More of a problem for Israel and the U.S. is Syria’s tolerance of Palestinian militants within its borders. Although Syria apparently bowed to U.S. demands that it close down the press offices of militants in Damascus in 2003, Israel complained that it was still “business as usual.” Tel Aviv took the unprecedented steps of ordering an air strike on a former PFLP-GC training camp in Syria in October 2003 and then virtually admitted involvement in the Damascus assassination of Hamas “point man” Izz Al-Din Sheikh Khalil in September 2004. Some point out that Israel’s policy of killing Hamas leaders in the West Bank and Gaza has enabled the “external wing” in Damascus to seize a degree of influence they would never otherwise have achieved, but it seems difficult for outsiders to understand how Syria can be so active against al-Qaeda whilst turning a blind eye to other terrorist organizations operating within its borders.
Syrian “inconsistency” appears nothing but irrational when viewed through the lens of black-and-white, “with us or against us,” all-or-nothing rhetoric which dominates much political discourse. From that perspective, it is impossible to understand the Syrian position as a conscious, coherent and deliberate policy. As a result, Syria’s “inconsistency” tends instead to be interpreted as an indication of a systemic problem within the structures of Syrian decision-making. Senator Bob Graham memorably characterized the Syrian position as “a metaphor for the conflicted nature of Syrian society,” where a reformist President Bashar al-Asad was trying to improve relations with the U.S. without losing the support of old guard stalwarts within the regime.  Yet Syria has repeatedly explained and justified its position in its official speeches, state-run newspapers and party conferences over the years – what’s more, from an official Syrian perspective, there is a certain kind of logic to it. To dismiss Syrian policy as mere incoherence or as a symptom of a deeper malaise is deeply patronizing, implicitly suggesting either that the Syrians are incapable of developing a policy which contains any degree of sophistication. Perhaps it is simply that some U.S. policy-makers might be incapable of recognizing such a policy when they see one.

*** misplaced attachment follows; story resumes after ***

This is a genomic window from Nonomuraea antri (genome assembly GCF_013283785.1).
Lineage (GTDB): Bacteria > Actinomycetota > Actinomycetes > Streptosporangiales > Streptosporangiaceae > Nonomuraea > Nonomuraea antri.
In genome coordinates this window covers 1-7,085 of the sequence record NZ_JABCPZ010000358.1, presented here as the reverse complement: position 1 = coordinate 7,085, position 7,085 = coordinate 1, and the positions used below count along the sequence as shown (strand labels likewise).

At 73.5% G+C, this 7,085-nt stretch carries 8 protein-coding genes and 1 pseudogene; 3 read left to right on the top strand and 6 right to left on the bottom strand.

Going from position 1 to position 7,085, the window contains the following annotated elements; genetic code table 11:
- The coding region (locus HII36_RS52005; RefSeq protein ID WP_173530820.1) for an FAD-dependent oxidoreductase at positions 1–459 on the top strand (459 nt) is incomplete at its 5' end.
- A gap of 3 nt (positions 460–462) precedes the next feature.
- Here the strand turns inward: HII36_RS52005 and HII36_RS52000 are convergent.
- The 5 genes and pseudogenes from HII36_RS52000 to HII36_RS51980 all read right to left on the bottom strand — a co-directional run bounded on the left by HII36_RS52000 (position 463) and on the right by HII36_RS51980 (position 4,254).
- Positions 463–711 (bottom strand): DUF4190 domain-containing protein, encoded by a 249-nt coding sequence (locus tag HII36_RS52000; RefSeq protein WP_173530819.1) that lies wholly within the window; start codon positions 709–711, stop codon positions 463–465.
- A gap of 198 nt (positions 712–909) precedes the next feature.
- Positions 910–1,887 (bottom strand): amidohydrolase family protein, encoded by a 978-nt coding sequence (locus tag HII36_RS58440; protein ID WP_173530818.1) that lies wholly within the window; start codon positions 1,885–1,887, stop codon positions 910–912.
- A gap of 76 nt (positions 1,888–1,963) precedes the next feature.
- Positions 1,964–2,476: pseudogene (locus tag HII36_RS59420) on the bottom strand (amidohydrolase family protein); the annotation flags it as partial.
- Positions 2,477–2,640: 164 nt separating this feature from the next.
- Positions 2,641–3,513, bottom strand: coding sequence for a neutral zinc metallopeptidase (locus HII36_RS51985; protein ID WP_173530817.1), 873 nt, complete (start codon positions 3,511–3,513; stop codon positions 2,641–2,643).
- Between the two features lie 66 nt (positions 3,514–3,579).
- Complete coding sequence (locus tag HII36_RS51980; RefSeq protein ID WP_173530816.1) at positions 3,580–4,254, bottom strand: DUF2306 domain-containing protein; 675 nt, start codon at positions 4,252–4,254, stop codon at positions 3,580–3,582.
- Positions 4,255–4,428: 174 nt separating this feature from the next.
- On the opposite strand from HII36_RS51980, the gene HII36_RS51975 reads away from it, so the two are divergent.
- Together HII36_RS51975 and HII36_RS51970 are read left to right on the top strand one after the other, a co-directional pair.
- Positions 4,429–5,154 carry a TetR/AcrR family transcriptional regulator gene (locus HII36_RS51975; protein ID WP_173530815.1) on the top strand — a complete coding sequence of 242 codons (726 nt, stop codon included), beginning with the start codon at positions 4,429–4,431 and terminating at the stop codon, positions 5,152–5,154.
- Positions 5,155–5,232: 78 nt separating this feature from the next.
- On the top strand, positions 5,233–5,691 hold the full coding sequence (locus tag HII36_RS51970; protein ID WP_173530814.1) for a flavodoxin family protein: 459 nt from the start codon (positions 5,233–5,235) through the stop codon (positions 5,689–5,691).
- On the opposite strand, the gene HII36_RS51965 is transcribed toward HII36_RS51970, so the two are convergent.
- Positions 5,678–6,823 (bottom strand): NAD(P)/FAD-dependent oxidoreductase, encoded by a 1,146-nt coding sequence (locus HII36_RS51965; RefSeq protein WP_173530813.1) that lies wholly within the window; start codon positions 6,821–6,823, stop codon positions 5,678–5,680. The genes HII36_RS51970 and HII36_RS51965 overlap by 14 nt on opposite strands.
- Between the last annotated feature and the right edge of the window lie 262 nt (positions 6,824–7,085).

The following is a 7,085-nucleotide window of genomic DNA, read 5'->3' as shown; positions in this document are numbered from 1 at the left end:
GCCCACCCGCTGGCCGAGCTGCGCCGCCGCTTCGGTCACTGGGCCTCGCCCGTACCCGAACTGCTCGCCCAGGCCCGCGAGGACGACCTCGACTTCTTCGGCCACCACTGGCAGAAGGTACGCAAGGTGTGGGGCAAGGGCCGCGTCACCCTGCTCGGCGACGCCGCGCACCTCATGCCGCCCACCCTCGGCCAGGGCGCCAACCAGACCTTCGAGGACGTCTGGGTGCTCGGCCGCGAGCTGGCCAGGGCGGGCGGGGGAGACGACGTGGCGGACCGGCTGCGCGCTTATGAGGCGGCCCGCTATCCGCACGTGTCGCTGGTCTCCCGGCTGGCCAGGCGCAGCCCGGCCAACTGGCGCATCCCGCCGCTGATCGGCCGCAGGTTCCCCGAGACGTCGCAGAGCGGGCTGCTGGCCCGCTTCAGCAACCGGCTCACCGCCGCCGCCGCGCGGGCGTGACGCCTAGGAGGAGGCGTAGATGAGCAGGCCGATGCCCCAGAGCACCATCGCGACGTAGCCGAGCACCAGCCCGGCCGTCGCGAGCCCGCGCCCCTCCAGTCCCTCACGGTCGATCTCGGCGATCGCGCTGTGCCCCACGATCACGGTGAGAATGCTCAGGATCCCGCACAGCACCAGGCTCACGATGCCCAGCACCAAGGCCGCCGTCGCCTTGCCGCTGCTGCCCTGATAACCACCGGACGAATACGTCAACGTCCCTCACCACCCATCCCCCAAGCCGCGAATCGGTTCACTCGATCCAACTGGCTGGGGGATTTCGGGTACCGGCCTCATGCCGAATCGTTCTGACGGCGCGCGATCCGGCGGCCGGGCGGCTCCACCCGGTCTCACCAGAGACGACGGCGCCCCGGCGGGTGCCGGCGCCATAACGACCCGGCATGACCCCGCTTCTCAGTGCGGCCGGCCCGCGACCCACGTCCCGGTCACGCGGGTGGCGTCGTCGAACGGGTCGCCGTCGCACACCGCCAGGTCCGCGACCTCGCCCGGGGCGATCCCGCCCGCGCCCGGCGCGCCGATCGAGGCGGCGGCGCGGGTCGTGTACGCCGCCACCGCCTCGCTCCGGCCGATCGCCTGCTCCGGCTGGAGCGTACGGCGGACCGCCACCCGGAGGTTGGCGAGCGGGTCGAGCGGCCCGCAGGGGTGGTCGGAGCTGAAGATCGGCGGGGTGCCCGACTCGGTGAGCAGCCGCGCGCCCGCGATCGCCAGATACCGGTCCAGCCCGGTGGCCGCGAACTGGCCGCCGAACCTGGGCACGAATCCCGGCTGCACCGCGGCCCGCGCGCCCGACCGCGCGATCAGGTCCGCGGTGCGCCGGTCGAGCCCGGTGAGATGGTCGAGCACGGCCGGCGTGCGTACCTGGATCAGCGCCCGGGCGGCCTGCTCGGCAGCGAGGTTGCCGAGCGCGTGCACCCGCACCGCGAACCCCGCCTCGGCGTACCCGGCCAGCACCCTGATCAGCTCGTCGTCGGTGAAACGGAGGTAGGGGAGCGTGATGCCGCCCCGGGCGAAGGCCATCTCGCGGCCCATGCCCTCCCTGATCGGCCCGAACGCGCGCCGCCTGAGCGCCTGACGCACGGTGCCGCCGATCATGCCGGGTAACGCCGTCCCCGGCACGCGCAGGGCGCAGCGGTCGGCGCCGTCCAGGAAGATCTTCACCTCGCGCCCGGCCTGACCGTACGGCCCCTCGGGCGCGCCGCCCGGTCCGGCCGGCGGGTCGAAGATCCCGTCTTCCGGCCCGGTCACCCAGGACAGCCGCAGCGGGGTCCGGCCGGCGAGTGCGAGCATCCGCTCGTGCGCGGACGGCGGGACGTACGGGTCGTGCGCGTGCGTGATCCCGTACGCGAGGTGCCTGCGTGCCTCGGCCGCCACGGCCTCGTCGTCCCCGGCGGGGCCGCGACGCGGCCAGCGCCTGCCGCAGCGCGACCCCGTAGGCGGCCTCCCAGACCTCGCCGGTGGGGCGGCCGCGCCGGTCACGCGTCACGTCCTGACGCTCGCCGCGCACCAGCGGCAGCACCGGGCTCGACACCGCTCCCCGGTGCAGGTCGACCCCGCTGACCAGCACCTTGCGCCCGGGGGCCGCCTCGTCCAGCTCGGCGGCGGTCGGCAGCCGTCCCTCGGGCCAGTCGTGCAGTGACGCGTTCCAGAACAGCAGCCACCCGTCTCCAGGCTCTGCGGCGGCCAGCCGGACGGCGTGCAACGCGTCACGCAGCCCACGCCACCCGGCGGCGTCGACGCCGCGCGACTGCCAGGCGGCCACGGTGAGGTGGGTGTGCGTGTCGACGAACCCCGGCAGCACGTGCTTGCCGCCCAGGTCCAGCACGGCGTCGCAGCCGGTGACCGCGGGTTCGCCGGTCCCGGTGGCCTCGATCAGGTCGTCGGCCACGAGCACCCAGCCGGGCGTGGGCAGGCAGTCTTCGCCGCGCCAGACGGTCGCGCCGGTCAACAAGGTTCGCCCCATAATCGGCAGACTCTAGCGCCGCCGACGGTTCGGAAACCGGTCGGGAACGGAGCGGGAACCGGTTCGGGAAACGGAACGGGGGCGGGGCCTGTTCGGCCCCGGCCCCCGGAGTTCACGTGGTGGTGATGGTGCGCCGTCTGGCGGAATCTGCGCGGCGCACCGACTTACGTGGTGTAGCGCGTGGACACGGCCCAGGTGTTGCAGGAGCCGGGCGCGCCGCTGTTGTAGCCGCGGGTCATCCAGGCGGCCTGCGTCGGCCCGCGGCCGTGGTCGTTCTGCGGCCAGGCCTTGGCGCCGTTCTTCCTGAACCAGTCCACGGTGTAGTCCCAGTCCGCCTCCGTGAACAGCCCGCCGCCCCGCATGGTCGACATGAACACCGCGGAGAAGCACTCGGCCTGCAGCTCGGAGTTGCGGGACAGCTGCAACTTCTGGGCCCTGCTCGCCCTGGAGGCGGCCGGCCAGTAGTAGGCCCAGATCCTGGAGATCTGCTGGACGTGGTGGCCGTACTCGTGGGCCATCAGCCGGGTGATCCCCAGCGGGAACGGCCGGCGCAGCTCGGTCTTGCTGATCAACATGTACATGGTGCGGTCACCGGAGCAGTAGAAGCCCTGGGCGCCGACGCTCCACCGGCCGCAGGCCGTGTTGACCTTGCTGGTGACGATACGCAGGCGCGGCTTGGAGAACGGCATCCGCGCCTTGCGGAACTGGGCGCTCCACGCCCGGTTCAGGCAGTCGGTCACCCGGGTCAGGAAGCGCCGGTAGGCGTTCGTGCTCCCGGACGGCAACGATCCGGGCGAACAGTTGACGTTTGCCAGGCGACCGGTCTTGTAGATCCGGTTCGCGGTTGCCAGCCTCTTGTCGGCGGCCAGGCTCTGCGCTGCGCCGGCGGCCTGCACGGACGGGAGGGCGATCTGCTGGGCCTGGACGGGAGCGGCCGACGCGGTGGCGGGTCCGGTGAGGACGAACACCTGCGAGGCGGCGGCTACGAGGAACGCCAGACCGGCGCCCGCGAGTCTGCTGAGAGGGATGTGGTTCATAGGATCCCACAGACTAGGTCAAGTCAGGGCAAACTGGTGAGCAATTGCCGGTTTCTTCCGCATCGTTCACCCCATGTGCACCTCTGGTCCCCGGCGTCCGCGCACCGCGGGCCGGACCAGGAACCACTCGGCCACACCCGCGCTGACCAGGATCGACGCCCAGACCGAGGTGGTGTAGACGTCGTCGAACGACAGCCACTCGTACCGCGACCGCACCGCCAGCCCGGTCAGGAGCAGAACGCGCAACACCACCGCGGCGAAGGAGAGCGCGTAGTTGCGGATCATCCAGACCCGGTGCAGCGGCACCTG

From the perspective of Damascus, Palestinian militants and al-Qaeda are completely unrelated.  As a secular regime threatened by Islamic radicalism in the late 1970s and early 1980s, the Syrian government has long been opposed to religious movements seeking to overthrow the status quo.  In contrast, the entrenched tradition of nationalism born of colonialism and socialist-inspired ideology means that, for Syrians, the goal of Palestinian liberation wins hands down over the means used to achieve that goal. And despite expecting authoritarian regimes to indulge in Orwellian doublespeak or use idealism as a front for shrewdly realist manoeuvres, it really is that simple for the Syrians.
Much analysis revolves around the question of whether Syria actually means what it says and subsequently gets bogged down in a morass of intentionality, political psychology and speculative flights of fancy. It fails to look at how much control elite decision-makers genuinely exercise at the local level or how evolving political tensions within Syria itself are having their own impact on unfolding developments.
The impact of these neglected issues is particularly acute in relation to Syria’s alleged complicity in encouraging terrorism in Iraq, which seems to have been the real trigger for the most recent wave of criticism. The demand that Syria decisively seals its border with Iraq over-estimates the infrastructural capability of the Syrian state: porous borders are a fact of life in that part of the world, not necessarily an indication of malign intent on the part of a government. Bribery and corruption complicate matters even further. The Syrian military, for example, has years of experience dominating the smuggling trade between Lebanon and Syria. Service with the army seems to be more about honing entrepreneurial instincts than combat skills. The problem is not simply insufficient will on the part of the Syrian government: there is a whole developed economy which would need to be reformed in order for the situation to change.